I remember the look of pure shock and bewilderment on my friends’ faces when I told them about SCA. To them, I was Travis the footballer. But now, to my surprise as well, I was about to pursue a whole different ball game.

From the age of 9, my entire life revolved around football. Kicking and chasing that ball, day in and day out, was my purpose and passion. From the scorching heats of a Sydney Summer’s day to freezing, unforgiving nights in South London, I couldn’t get enough. For many, football is just a game but for me it was much more than that. 

Truthfully, football was my safe place. It was all I really knew. But like all things in life, there comes a time where you need to transgress the boundaries of your comfort zone and venture out into the wider world in order to truly grow. That time is now. 

Coming into SCA was daunting. I remember waking up on selection day filled to the brim with nerves and apprehensiveness. I’ve never been someone to doubt myself, but I was really hesitating on this one. The journey into the studio that morning was perhaps the longest 30 minutes of my life. Crammed tightly amongst the unforgiving rush hour crowd, I felt as if my whole world had been propelled into chaos. People pushing. Babies crying. Entrapped within a frenzy of foreign faces and conversations. Yet, whilst so much was going on, the mayhem of the outside world truly seemed insignificant in comparison to the havoc happening in my head. 

“What am I even doing?”

As the train finally stumbled towards Brixton station, I really contemplated taking an extra few stops to go shopping in Oxford Street instead. Despite being excited for new challenges, my mind was pessimistically consumed by negative thoughts. I had no creative background. No experience in visual arts. Furthermore, I couldn’t draw to save my life. I really thought I didn’t have a chance. 

This all changed the moment I arrived. Welcomed warmly by Marc & Marcia, the frantic feelings which initially invaded my thoughts faded and made way for a calmer state of mind. Furthermore, as I curiously ventured around the studio, a familiar accent from a fellow Australian, and absolute legend, Euan, made my new surroundings feel far less alien. From that moment on, I started to believe again. I knew I was going to be faced with intimidating challenges and obstacles, but hey, football has a goalkeeper and we still score goals.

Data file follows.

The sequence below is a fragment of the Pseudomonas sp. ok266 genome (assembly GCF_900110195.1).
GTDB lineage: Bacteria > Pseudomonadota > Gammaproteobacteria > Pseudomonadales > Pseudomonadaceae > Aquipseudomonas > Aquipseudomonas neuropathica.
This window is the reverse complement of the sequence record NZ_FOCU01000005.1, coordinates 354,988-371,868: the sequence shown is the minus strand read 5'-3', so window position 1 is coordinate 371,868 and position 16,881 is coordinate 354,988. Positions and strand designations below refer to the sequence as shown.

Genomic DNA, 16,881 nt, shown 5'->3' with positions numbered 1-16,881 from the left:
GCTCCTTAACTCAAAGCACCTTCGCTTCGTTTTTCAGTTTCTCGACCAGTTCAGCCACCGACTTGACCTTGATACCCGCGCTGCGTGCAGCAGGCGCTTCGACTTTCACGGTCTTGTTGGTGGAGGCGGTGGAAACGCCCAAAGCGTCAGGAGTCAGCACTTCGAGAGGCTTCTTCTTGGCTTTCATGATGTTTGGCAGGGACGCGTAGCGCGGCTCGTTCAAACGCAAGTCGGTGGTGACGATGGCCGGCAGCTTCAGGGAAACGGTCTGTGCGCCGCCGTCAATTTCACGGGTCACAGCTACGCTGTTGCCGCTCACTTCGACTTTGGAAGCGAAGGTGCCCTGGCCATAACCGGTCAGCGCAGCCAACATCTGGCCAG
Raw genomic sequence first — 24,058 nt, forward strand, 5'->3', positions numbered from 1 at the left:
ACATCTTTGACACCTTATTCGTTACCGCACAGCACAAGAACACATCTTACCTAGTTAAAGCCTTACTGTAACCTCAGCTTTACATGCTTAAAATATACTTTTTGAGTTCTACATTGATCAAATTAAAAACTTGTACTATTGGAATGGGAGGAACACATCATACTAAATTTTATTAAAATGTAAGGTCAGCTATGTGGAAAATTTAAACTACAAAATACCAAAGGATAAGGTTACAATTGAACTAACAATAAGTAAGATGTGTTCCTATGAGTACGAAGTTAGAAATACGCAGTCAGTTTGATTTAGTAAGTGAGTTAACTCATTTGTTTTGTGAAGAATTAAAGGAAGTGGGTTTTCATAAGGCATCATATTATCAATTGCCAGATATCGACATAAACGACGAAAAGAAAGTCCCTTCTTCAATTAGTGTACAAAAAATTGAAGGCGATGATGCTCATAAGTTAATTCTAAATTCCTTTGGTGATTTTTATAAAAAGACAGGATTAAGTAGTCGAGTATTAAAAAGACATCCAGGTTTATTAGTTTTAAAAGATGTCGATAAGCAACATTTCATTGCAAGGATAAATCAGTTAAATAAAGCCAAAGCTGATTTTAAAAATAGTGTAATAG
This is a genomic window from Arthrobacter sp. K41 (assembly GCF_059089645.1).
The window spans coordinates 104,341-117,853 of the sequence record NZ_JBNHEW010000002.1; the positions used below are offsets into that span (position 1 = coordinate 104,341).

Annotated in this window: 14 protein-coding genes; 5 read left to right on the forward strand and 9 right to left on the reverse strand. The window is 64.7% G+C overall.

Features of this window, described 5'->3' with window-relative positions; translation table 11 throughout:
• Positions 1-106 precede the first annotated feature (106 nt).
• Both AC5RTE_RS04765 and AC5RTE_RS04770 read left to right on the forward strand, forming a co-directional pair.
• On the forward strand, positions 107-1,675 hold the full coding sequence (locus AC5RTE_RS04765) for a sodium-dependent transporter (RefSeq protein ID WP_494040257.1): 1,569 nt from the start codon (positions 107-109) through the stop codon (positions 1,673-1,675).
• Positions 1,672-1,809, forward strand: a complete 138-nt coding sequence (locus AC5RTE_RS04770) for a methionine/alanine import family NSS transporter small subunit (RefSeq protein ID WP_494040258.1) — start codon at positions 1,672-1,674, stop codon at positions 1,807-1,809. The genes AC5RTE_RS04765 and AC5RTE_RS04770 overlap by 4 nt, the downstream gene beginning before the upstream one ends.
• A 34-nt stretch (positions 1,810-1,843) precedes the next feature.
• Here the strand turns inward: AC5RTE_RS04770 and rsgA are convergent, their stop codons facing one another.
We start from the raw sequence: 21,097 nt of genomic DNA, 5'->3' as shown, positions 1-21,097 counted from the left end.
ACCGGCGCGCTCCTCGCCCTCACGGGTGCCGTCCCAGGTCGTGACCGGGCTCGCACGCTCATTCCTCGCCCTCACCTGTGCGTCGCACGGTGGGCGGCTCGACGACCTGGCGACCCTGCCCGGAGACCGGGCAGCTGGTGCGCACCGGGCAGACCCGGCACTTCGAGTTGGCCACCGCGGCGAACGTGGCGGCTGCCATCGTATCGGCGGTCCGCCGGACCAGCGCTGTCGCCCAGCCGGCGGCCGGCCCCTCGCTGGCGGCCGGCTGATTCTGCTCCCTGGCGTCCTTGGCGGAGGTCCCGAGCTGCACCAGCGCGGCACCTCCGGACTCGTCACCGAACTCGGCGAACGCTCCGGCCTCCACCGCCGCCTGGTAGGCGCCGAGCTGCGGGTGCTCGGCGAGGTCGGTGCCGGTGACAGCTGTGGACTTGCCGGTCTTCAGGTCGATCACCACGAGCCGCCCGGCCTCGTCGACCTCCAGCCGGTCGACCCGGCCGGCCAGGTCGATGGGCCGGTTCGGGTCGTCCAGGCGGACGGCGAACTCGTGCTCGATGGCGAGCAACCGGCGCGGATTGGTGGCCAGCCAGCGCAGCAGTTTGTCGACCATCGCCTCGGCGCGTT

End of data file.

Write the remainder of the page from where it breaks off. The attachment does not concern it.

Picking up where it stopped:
Throughout my first month at SCA, I’ve come to realise that maybe the worlds of football and creativity are not so different. Football was a ruthless environment where only the very best even got a taste of success. Whilst I’ve played with and against hundreds, if not thousands of players, I can only count the number of those who actually made it on one hand. At SCA, it has become clear that only the best work makes the cut. There is no room for mediocrity because you are surrounded by talent. Talent that is fuelled even further by passion, work-ethic, and an unwavering obsession for progression. In the advertising industry, I’ve learnt that you really need to be a quick thinker, communicator, problem solver, team player and a leader in order to become recognised. Putting it into my own perspective, these are the things that all the players that made it in the football world were. 

As I write this SCAB on a Tuesday evening, when I’d normally be training under the lights at Motspur Park, I reflect and laugh at how uncertain I was to begin with and how so much has changed. I may not be a footballer anymore, and I may not have expected this to be the path I’d take, but as the setting changes, my mind set remains the same. I can’t wait to get stuck in. This is my new playing field.

(P.S: don’t remove the astro turf, it’s nostalgic for me!)


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